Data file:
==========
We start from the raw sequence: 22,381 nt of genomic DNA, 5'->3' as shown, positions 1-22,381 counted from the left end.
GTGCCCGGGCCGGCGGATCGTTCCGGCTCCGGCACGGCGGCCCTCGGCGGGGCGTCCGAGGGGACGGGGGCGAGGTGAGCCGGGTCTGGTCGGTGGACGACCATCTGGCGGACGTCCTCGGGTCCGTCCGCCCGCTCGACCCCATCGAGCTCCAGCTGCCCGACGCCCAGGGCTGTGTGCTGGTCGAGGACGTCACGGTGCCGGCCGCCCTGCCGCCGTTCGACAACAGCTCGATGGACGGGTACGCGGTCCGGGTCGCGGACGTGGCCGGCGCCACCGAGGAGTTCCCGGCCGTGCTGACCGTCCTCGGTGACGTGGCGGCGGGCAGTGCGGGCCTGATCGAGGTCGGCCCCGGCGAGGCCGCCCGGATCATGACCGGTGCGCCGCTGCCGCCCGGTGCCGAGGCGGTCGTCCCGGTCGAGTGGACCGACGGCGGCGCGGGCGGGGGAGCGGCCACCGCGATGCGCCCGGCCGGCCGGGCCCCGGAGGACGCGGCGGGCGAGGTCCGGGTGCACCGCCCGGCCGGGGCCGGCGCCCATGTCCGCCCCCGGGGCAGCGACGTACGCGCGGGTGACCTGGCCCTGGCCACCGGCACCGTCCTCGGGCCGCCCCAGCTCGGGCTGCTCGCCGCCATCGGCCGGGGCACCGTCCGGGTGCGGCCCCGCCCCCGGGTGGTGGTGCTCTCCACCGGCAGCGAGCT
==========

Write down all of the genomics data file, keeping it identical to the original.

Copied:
We start from the raw sequence: 22,381 nt of genomic DNA, 5'->3' as shown, positions 1-22,381 counted from the left end.
GTGCCCGGGCCGGCGGATCGTTCCGGCTCCGGCACGGCGGCCCTCGGCGGGGCGTCCGAGGGGACGGGGGCGAGGTGAGCCGGGTCTGGTCGGTGGACGACCATCTGGCGGACGTCCTCGGGTCCGTCCGCCCGCTCGACCCCATCGAGCTCCAGCTGCCCGACGCCCAGGGCTGTGTGCTGGTCGAGGACGTCACGGTGCCGGCCGCCCTGCCGCCGTTCGACAACAGCTCGATGGACGGGTACGCGGTCCGGGTCGCGGACGTGGCCGGCGCCACCGAGGAGTTCCCGGCCGTGCTGACCGTCCTCGGTGACGTGGCGGCGGGCAGTGCGGGCCTGATCGAGGTCGGCCCCGGCGAGGCCGCCCGGATCATGACCGGTGCGCCGCTGCCGCCCGGTGCCGAGGCGGTCGTCCCGGTCGAGTGGACCGACGGCGGCGCGGGCGGGGGAGCGGCCACCGCGATGCGCCCGGCCGGCCGGGCCCCGGAGGACGCGGCGGGCGAGGTCCGGGTGCACCGCCCGGCCGGGGCCGGCGCCCATGTCCGCCCCCGGGGCAGCGACGTACGCGCGGGTGACCTGGCCCTGGCCACCGGCACCGTCCTCGGGCCGCCCCAGCTCGGGCTGCTCGCCGCCATCGGCCGGGGCACCGTCCGGGTGCGGCCCCGCCCCCGGGTGGTGGTGCTCTCCACCGGCAGCGAGCT